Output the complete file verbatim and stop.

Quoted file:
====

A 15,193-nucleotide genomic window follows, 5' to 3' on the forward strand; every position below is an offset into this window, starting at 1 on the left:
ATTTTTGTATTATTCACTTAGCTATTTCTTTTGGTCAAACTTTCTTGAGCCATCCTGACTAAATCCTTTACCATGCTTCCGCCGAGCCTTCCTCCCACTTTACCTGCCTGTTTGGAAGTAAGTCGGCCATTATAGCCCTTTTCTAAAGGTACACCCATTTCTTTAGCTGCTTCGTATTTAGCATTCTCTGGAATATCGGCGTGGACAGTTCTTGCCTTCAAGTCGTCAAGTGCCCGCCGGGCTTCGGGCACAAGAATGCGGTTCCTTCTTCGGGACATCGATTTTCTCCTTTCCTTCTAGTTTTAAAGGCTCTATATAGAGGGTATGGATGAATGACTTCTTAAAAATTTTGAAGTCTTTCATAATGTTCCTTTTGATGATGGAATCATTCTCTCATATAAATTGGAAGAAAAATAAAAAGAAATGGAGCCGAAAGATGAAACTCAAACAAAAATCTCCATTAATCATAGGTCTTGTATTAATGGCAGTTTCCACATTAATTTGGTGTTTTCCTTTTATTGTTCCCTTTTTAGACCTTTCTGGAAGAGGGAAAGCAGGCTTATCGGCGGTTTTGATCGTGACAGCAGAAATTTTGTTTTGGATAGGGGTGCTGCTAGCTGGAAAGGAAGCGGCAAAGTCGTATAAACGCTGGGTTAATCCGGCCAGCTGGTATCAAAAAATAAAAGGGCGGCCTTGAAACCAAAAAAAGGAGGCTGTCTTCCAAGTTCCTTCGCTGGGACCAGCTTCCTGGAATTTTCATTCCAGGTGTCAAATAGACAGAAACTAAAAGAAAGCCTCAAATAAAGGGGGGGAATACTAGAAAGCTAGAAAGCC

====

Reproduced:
A 15,193-nucleotide genomic window follows, 5' to 3' on the forward strand; every position below is an offset into this window, starting at 1 on the left:
ATTTTTGTATTATTCACTTAGCTATTTCTTTTGGTCAAACTTTCTTGAGCCATCCTGACTAAATCCTTTACCATGCTTCCGCCGAGCCTTCCTCCCACTTTACCTGCCTGTTTGGAAGTAAGTCGGCCATTATAGCCCTTTTCTAAAGGTACACCCATTTCTTTAGCTGCTTCGTATTTAGCATTCTCTGGAATATCGGCGTGGACAGTTCTTGCCTTCAAGTCGTCAAGTGCCCGCCGGGCTTCGGGCACAAGAATGCGGTTCCTTCTTCGGGACATCGATTTTCTCCTTTCCTTCTAGTTTTAAAGGCTCTATATAGAGGGTATGGATGAATGACTTCTTAAAAATTTTGAAGTCTTTCATAATGTTCCTTTTGATGATGGAATCATTCTCTCATATAAATTGGAAGAAAAATAAAAAGAAATGGAGCCGAAAGATGAAACTCAAACAAAAATCTCCATTAATCATAGGTCTTGTATTAATGGCAGTTTCCACATTAATTTGGTGTTTTCCTTTTATTGTTCCCTTTTTAGACCTTTCTGGAAGAGGGAAAGCAGGCTTATCGGCGGTTTTGATCGTGACAGCAGAAATTTTGTTTTGGATAGGGGTGCTGCTAGCTGGAAAGGAAGCGGCAAAGTCGTATAAACGCTGGGTTAATCCGGCCAGCTGGTATCAAAAAATAAAAGGGCGGCCTTGAAACCAAAAAAAGGAGGCTGTCTTCCAAGTTCCTTCGCTGGGACCAGCTTCCTGGAATTTTCATTCCAGGTGTCAAATAGACAGAAACTAAAAGAAAGCCTCAAATAAAGGGGGGGAATACTAGAAAGCTAGAAAGCC